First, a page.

The high energy and power density of the miniaturized energy storage relies on the new hybrid nanomaterial developed recently at VTT.
The energy and power density of a supercapacitor depends on the surface area and conductivity of the solid electrodes. VTT’s research group has developed a hybrid nanomaterial electrode, which consists of porous silicon coated with a few nanometre thick titanium nitride layer by atomic layer deposition (ALD). This approach leads to a record large conductive surface in a small volume. Inclusion of ionic liquid in a micro channel formed in between two hybrid electrodes results in extremely small and efficient energy storage.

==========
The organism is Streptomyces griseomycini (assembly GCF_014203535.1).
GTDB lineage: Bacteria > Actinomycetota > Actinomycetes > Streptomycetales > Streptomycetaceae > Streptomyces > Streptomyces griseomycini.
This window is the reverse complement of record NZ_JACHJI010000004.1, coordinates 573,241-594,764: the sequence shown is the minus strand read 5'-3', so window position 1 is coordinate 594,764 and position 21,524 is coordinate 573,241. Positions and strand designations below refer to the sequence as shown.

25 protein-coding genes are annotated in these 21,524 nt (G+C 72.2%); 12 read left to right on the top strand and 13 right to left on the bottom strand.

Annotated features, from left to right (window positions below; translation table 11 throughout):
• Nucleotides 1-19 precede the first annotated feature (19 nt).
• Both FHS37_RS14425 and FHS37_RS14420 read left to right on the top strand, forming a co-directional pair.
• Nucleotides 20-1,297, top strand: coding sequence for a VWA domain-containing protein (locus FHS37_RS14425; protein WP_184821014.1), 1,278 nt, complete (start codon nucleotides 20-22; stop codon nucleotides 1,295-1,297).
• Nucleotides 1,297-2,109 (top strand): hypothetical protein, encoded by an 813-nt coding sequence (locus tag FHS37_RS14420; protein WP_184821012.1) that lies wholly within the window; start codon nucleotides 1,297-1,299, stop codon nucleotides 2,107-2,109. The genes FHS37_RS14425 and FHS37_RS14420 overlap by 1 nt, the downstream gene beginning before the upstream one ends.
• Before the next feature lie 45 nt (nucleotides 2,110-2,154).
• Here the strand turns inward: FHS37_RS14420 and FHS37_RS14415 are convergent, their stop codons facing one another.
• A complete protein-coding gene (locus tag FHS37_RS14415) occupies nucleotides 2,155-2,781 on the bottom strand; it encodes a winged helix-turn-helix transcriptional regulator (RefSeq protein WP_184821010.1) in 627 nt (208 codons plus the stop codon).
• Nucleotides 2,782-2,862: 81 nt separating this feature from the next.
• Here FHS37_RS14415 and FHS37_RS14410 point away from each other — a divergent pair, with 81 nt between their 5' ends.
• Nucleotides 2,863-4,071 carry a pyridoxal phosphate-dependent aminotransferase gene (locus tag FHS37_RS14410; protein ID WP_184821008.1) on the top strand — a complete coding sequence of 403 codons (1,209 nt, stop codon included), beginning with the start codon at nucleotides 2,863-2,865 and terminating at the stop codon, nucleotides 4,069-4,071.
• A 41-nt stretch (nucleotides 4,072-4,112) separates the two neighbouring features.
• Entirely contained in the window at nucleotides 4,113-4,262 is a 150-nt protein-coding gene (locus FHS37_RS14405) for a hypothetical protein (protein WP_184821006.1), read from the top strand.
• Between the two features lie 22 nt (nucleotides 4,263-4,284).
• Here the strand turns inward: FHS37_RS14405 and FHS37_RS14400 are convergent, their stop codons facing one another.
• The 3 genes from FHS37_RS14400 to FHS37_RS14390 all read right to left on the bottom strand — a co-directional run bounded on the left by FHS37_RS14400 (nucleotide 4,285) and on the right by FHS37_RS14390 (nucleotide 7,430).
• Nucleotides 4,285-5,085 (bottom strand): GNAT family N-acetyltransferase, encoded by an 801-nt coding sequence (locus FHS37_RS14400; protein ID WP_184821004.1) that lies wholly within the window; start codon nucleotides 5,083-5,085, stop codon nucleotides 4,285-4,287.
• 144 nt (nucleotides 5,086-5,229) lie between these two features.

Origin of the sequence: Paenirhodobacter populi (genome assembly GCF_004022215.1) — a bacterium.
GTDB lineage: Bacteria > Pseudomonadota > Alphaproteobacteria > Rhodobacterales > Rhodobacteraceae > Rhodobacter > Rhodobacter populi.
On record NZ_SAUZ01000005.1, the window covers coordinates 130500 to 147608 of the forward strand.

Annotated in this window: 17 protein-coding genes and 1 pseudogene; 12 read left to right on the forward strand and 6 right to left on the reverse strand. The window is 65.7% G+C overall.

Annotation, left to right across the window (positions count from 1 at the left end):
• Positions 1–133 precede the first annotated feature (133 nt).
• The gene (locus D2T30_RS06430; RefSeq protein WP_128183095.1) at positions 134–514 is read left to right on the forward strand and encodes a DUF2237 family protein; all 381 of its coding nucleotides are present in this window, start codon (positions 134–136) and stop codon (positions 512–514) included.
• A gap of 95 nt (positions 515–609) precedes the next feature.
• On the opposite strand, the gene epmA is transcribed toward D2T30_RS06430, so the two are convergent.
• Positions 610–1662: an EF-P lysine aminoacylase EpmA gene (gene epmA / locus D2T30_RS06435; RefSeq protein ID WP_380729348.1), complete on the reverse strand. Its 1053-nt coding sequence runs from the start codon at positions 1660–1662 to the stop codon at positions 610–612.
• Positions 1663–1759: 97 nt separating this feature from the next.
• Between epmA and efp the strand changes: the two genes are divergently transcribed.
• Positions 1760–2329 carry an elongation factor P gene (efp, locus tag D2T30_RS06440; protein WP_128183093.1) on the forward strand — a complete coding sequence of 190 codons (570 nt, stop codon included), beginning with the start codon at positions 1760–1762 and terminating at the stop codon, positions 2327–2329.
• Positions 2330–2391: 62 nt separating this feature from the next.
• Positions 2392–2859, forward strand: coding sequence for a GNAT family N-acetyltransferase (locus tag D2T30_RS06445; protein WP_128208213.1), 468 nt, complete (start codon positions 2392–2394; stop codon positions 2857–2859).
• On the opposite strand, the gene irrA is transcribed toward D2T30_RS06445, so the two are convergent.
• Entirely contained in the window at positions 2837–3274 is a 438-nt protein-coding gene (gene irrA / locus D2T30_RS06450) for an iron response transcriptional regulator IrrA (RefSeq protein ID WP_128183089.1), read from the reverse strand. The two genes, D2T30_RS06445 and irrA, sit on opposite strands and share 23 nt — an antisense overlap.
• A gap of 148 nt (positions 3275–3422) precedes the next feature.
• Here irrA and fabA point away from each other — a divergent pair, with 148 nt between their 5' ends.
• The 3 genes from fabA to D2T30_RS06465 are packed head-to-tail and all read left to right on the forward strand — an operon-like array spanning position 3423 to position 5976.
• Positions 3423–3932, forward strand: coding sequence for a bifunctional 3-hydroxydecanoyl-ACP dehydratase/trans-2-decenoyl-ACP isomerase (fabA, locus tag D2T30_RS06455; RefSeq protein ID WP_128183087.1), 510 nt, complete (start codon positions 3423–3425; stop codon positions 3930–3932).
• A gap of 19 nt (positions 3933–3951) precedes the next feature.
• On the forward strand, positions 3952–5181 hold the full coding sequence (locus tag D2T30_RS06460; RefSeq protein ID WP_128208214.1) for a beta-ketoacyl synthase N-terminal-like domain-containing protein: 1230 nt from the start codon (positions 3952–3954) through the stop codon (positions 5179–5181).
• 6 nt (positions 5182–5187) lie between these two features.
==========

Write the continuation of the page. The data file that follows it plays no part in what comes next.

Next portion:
For the first time, silicon based micro-supercapacitor competes with the leading carbon and graphene based devices in power, energy and durability.
Micro-supercapacitors can be integrated directly with active microelectronic devices to store electrical energy generated by different thermal, light and vibration energy harvesters and to supply the electrical energy when needed. This is important for autonomous sensor networks, wearable electronics, and mobile electronics of the IoT.
The demonstrated in-chip supercapacitor technology enables storing energy of as much as 0.2 joule and impressive power generation of 2-W on a one square centimetre silicon chip. At the same time it leaves the surface of the chip available for active integrated microcircuits and sensors.
VTT is currently seeking a party interested in commercializing the technique. For more, see “Conformal titanium nitride in a porous silicon matrix: A nanomaterial for in-chip supercapacitors.”
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